Housing and Urban Development Secretary Marcia Fudge
Housing and Urban Development Secretary Marcia Fudge (MJ Scott Applewhite/AP/Shutterstock)

HUD Secretary Marcia Fudge Says Student Loan Debt Is a Major Hurdle for Black Homeownership

Black Americans are saddled with an overwhelming majority of the nation’s $1.7 trillion student debt — and according to Department of Housing and Urban Development (HUD) Secretary Marcia Fudge, that debt is one of the key factors preventing Black Americans from buying and owning their own home.

Business Insider’s Ayelet Sheffey reported on the Federal Housing Administration’s press release on Friday, June 18, where they announced it would be “updating its student loan monthly payment calculations in an effort to ‘remove barriers and provide more access to affordable single-family FHA-insured mortgage financing for creditworthy individuals with student loan debt, which has a disproportionate impact on people of color.’”

In an interview with Axios, Fudge said, “the disproportionately low rate of Black homeownership had driven HUD to reassess student loan calculation policies when determining homeowner assistance, which will increase homeownership access for communities of color.”

“Who has student debt? Poor people, Black people, brown people,” Fudge said. “We’re the people who carry the most debt. And so, the system is already skewed toward us not being creditworthy.”

Although she believes there are a number of different factors that make it harder for Black men and women to buy homes, Fudge also said that one of the leading problems is the country’s ongoing failure to enforce the Fair Housing Act. Passed in 1968, the act is supposed to protect against discrimination “because of race, color, national origin, religion, sex, familial status, and disability.” Although the act is law, Fudge said the policy is not enforced nearly as often as it should be, allowing rampant discrimination to continue to persist in many communities.

“For example, the Indianapolis Star [has] reported that the value of a Black woman’s home shot up by $149,000 when a white friend stood in for her,” Sheffey wrote. “Insider reported last year that Black families pay over $60,000 more in homeownership costs than white families.”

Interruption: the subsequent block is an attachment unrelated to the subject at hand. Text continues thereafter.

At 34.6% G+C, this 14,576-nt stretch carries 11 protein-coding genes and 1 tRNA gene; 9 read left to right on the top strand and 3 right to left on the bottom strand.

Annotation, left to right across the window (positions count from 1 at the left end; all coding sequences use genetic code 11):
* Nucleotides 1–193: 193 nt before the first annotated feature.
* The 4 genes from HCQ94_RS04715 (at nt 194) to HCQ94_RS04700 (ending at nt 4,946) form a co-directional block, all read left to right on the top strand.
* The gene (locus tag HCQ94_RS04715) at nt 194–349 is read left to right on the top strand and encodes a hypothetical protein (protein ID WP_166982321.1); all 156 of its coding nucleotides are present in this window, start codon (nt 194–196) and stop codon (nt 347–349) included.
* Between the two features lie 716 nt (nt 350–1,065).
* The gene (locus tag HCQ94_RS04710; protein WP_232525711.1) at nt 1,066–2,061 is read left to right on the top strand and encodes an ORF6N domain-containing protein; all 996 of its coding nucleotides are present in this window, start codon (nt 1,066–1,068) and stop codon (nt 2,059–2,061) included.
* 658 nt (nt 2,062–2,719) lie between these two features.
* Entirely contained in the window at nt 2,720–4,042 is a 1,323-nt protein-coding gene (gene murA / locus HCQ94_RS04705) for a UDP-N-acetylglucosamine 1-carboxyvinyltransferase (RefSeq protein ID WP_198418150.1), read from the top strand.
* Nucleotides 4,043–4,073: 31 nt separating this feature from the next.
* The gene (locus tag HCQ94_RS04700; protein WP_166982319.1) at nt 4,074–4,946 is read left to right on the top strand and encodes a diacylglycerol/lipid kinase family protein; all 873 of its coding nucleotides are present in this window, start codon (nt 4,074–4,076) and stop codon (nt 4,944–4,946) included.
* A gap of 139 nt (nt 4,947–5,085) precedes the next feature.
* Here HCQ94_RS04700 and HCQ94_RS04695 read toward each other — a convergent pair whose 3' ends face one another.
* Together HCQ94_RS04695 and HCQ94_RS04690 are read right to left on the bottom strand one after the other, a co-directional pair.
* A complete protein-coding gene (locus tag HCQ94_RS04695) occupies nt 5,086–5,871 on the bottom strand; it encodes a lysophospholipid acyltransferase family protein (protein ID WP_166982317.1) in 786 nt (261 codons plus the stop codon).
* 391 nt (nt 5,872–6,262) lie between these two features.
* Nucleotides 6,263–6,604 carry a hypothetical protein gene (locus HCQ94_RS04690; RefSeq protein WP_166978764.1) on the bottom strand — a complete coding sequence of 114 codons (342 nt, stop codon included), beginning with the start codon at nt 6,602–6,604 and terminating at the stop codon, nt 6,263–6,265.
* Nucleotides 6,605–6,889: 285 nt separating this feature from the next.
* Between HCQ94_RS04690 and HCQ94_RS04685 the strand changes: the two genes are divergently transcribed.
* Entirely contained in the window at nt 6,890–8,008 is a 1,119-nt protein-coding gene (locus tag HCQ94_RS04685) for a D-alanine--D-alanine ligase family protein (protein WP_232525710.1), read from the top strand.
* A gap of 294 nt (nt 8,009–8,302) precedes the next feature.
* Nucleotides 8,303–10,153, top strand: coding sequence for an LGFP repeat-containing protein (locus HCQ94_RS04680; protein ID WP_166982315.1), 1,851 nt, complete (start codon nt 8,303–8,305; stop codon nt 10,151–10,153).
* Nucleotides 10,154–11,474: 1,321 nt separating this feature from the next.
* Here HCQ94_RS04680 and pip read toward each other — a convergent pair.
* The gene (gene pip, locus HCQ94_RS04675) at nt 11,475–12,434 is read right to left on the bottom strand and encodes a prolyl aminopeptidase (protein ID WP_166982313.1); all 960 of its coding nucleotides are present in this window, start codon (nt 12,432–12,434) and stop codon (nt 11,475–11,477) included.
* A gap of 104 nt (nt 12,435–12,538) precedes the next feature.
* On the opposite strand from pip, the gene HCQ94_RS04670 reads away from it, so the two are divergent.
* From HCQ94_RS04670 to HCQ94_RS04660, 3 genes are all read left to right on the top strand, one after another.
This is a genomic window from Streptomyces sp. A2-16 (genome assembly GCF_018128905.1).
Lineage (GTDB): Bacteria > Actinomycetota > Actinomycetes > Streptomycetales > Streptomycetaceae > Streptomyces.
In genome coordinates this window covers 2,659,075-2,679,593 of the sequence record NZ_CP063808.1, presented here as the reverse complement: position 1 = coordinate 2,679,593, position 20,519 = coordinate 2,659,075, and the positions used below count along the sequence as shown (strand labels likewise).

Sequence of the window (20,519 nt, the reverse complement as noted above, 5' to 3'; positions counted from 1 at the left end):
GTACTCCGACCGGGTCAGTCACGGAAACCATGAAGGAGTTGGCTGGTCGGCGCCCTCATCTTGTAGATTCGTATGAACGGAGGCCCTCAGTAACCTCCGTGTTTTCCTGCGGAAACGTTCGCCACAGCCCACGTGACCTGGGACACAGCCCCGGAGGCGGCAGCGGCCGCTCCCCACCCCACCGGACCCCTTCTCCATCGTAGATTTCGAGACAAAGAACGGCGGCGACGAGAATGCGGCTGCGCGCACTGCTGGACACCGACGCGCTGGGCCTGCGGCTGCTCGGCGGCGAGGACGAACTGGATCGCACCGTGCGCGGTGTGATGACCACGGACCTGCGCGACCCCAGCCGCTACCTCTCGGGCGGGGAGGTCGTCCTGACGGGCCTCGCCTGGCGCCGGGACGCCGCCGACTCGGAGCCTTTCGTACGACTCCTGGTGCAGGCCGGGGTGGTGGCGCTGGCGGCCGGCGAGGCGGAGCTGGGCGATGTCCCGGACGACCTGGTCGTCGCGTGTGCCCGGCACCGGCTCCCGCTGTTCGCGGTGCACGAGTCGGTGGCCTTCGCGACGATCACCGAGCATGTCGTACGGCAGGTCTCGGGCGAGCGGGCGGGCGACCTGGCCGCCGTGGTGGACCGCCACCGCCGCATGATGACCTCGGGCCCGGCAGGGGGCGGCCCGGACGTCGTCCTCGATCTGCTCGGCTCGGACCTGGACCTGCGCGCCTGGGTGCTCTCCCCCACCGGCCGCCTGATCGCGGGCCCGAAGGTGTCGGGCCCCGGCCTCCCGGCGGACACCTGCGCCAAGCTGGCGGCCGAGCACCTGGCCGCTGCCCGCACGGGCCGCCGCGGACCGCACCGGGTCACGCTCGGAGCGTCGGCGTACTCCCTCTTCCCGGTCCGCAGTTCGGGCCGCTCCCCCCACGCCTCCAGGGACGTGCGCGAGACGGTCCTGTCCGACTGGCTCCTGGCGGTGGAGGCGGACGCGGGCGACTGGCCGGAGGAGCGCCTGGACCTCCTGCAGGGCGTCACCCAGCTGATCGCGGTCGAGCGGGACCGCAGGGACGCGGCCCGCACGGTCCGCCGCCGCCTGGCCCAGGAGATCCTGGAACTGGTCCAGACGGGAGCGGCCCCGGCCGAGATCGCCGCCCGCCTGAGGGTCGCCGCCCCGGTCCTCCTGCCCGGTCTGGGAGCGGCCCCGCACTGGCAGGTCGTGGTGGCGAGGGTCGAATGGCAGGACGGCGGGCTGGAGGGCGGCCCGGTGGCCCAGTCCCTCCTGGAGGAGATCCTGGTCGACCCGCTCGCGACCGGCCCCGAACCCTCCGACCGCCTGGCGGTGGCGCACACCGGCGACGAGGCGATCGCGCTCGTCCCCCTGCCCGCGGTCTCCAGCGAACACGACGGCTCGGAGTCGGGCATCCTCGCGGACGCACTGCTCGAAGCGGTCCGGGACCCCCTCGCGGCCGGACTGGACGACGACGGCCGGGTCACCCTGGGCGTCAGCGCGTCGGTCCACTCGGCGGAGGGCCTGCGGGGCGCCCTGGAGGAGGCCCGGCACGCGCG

Fudge said this ongoing discrimination is only exacerbated with student loan debt, resulting in the lack of Black homeownership. According to Shelley, up to 36 different civil rights organizations, including the NAACP, have called for the elimination of student debt as a way to “help Black and brown borrowers build wealth and enable our economy to move forward as millions of Americans are able to start families, buy homes and set up small businesses.”

Upon graduation, the NAACP said, “Black borrowers typically owe 50% more than white borrowers, and after four years, Black borrowers owe 100% more.”

“Student loan debt continues to suppress the economic prosperity of Black Americans across the nation,” NAACP President Derrick Johnson said in a statement. “You cannot begin to address the racial wealth gap without addressing the student loan debt crisis. You just can’t address one without the other. Plain and simple.”

Fudge wholeheartedly agreed, telling Axios that “for people of color, especially Black people, homeownership is wealth. It’s not only wealth to us, but it’s generational wealth.”

 

Related: For more recent diversity and inclusion news, click here.

 

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